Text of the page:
For as Theroux and his documentaries show, once you get past the superficial layer of the city of LA, the connections that people forge through the darkest times are the real inspirations for change in our own lives. When change forces us to strip back our layers, and we are at our most vulnerable, then we become the most human we can be. Existence becomes precious beyond a monetary tag. We begin to learn the value of things, and not their price. In fact, such change is the only way to progress to a wisdom that drives us to better ourselves.

To seek internal improvement truly is wisdom, and its external results - our technological and scientific advances - should be of great pride to us. Change in this way might even be limitless according to our current understanding, but can we go too far in wanting to change ourselves - even in our attempts at emotional or mental "perfection"? Because the right focus really isn't in changing ourselves to perfection, but changing those bad habits that block us from our true selves.


— "Can Love Truly Fix Us?", Mickie Kent

Unless we define transformative change in this way, it feels an easy and slippery route to see any "weakness" as "bad" and something to shun, and "failure" as shame. But such sabotaging fear and shame are toxic. Individuality disappears, as it does in our superficial pursuit of a perfect norm of beauty. In our highly competitive world, we prize success and hate it when things go wrong, but is there actually a value in "failing"?

For example, lots of discoveries happen by mistake. Every breakthrough we enjoy today is as a direct result of a myriad of failures. The internet search company Google has a secret laboratory where inventors and engineers are encouraged to collaborate on audacious ideas - and it rewards its staff for failure. The thinking behind Google [x] is that you must reward people for failing, otherwise they won't take risks and make breakthroughs. If you don't reward failure, people will hang on to a doomed idea for fear of the consequences, wasting time and sapping an organisation's spirit.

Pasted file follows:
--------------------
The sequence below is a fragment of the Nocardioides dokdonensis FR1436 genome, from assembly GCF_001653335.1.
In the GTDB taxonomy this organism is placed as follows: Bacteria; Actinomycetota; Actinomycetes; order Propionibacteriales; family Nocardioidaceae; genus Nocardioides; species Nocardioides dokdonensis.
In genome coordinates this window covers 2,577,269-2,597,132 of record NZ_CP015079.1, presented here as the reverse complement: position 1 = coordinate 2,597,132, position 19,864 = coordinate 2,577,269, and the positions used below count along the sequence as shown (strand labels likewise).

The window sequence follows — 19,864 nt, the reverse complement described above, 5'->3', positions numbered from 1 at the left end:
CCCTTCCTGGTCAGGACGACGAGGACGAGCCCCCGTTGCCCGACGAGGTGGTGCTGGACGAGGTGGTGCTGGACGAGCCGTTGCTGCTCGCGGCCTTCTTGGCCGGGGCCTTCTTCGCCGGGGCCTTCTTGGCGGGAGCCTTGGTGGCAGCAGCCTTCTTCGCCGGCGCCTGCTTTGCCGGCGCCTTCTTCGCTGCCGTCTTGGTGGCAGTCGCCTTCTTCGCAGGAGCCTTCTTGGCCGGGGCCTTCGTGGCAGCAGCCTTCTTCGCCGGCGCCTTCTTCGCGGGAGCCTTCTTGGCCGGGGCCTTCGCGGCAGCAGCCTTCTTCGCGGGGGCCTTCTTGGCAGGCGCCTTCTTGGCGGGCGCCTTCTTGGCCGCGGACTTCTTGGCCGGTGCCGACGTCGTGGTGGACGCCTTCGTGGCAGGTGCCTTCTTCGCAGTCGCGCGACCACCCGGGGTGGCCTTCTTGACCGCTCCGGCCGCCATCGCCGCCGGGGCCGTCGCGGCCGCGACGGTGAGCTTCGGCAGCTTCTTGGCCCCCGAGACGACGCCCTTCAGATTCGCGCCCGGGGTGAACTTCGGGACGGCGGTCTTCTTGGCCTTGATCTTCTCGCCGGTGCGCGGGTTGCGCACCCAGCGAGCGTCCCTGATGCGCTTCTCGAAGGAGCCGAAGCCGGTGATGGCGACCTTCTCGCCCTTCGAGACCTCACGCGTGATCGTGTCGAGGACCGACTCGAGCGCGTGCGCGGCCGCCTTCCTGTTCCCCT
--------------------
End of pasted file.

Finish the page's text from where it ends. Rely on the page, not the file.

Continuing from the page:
Similarly, an exhibition entitled "Fail Better" at the Science Gallery at Trinity College, Dublin has sought to encourage debate about the informative aspects of failure and how it can encourage greater creativity in all aspects of life. Thus it's only by accepting and embracing our imperfections that we balance our dreams and the harsh reality of overreaching - and provide the foundation of courage that pushes us to try nevertheless. Moreover, only when we embrace the uncut gravel within us do we allow ourselves the opportunity to polish them into diamonds.

Improvement in the form of the betterment of mind, body and soul, therefore, comes not only from the end results, but from the actual process itself. Every perceived "failure" or "mistake" along the way is actually an aid to learn, or a diversion onto the right path for you. Every time we learn to use a difficulty, the challenge becomes a help rather than a hindrance. In this way, the real focus of transformative change is not on a "change" away from who we are, but a road to improvement that leads us rather to discover (and thus return to) our authentic selves.

Thus pursuing the beauty of the self or the soul - rather than any obvious physicality first - means that we are partnering our goals up with real love, because love is the beauty of the soul. Then your task becomes one of not seeking love, but merely seeking to find all the barriers within yourself that you have built against it. Simply put, even if we seek to "change" who we are now, it's so we can be who we are truly meant to be.

But what does that mean exactly? The term "authentic self" is one I use frequently for it, but that's an elusive term, too, isn't it? What do we exactly mean by that? Is it just some other esoteric mumbo-jumbo to ascribe our "faults" and "mistakes" to, and so excuse?

Or does this increasing elusiveness mean spiritual soul-searching and mindful self-improvement really HAS lost its way, and merely become the latest tired fad - as the BBC documentaries on LA prepared by Theroux claim? Part two of this mini-series tries to tackle those questions, as we take a look at the many journeys people have taken on the route to a better life.

End of Part One | Read more in this series: -2 -3

Yours in love,

Mickie Kent